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Covid forever, and ever


By Simon Gentry

And so 21 June slips to 21 July, but with schools set to re-open in early September, is it really wise to end all lockdown measures, wouldn’t it be wiser to wait till we had more information and until high school children have been vaccinated?

And so it slips into the Autumn, when due to concerns about the usual NHS flu crisis, we all agree that it would be wise to wait till the risk of the NHS being overwhelmed with flu has passed.  

And more and more variants are identified, all with some unattractive new feature.  The media agree, the stories keep coming, so why end the crisis now?  The longer it goes on the better. Masks continue to be required in all internal settings.  Cinemas and theatres remain ‘socially distanced’ permanently. We all remain working from home.  University lectures now unburdened of have to actually teach face to face, create a set of online video lectures which are deemed safer. The experts argue and the government hesitates, the economy adjusts, as we do, locked forever in this not-quite-free state.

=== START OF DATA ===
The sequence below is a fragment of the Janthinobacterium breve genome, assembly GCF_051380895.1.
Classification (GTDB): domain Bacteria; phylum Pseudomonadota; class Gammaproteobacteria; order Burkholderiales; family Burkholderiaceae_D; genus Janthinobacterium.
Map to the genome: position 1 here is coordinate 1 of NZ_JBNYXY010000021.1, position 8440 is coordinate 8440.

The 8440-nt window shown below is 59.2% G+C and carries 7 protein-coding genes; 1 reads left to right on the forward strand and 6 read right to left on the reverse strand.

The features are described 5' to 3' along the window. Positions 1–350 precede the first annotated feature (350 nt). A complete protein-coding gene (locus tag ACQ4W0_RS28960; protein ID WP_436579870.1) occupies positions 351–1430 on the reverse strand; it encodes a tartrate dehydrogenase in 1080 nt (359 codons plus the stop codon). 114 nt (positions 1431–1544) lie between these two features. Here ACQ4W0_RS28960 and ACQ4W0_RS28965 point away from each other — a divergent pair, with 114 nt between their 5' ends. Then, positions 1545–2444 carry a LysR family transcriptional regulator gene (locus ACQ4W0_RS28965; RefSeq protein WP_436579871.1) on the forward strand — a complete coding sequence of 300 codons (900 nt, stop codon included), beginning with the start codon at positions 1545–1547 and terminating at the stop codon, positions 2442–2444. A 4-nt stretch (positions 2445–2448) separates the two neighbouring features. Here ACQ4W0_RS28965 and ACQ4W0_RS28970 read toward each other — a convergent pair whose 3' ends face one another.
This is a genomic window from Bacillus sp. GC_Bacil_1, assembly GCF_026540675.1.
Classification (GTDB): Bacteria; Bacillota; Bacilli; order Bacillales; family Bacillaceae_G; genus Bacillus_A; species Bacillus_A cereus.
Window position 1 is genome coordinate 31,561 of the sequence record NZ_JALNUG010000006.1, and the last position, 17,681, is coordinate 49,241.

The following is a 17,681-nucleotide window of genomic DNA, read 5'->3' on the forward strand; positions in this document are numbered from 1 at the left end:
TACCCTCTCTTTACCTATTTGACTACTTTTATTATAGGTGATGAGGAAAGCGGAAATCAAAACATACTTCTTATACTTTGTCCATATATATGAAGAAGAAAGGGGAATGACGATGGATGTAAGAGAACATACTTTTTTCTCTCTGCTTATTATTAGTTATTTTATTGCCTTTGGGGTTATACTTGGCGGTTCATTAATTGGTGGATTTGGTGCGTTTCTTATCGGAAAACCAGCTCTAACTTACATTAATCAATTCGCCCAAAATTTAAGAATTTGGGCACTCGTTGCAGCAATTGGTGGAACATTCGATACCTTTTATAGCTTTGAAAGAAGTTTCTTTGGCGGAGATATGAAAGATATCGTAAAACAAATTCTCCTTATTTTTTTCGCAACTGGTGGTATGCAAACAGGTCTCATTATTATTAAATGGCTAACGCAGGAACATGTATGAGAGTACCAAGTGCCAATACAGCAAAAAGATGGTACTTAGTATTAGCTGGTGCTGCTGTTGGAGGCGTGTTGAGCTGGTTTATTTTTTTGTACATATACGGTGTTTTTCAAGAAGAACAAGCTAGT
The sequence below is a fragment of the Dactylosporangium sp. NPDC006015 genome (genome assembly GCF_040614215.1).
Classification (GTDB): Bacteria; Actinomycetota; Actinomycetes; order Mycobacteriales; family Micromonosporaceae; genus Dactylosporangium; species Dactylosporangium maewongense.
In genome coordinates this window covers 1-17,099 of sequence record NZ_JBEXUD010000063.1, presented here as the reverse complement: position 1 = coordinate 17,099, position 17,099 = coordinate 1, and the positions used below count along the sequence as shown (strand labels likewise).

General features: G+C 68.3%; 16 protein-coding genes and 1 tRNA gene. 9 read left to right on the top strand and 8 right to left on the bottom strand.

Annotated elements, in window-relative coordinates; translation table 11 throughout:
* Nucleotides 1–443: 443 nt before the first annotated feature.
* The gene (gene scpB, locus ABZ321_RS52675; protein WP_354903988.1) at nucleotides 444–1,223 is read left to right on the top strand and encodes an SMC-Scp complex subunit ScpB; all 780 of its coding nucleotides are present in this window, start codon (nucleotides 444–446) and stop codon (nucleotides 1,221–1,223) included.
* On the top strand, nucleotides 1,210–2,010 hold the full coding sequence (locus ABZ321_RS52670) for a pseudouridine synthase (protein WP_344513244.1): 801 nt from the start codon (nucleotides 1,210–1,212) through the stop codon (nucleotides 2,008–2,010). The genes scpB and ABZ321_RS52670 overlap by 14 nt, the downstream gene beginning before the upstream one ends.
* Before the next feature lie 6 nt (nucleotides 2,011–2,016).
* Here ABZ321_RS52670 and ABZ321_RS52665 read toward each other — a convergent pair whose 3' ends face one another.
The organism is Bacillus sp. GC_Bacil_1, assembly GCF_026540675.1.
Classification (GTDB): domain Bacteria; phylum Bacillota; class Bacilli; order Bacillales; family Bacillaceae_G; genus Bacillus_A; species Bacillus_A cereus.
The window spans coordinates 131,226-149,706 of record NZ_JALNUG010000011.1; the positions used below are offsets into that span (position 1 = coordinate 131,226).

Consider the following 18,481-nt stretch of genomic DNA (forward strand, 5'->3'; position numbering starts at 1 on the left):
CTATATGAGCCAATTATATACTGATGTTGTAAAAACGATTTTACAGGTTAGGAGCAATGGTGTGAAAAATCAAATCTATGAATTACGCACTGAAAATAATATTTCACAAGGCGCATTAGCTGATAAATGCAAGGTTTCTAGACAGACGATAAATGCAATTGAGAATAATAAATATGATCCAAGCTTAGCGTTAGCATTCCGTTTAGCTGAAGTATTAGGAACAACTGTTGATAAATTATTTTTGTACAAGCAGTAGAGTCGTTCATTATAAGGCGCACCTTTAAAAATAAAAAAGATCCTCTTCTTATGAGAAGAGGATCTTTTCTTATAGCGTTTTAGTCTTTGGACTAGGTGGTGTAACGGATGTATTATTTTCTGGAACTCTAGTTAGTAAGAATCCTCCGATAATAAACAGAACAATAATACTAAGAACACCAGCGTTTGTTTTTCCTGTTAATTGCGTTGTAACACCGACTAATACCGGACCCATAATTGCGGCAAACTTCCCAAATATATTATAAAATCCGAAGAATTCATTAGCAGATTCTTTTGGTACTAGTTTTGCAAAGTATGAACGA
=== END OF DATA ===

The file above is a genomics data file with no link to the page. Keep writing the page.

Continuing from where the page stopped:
Farfetched?  Maybe. There are those in government and in Parliament who believe that this is at least a plausible scenario until summer next year.  In one sense, it’s we, the public who are aiding this.  Poll after poll show that the public are broadly content to remain unfree.  The reasons are varied, but for many their quality of life is higher and not facing unemployment, or not needing medical care, what’s the downside?

The Prime Minister perhaps having been a bit cavalier at the start of the pandemic, now after his time in an ICU is afraid to do anything which might risk another uptick in deaths.  His concern is underscored and amplified by the medical experts who are most influential around him and who are often infectious disease experts rather than leaders in cancer, and other serious disease, many of which are not being diagnosed in nearly the right numbers.  The infectious disease experts are delighted that there was no flu and only a tiny cold season last winter.  They believe that these two diseases could potentially be suppressed every year if we remain as we are.   Imagine 20,000 to 30,000 flu-related deaths precented each year.  It’s revolutionary.

The Conservative backbenchers seem quieter.  There were some, led by Graham Brady the Chair of the influential 1922 Committee, who were pressing hard for the restrictions to be ended this month, but they seem to have faded away, or at least are much quieter.

So, a bit like “It’ll be over by Christmas” or “One last heave”, the Prime Minister will today look earnestly into the camera, lower his voice an octave and urge us to find our fabled stoicism, for another month, or six.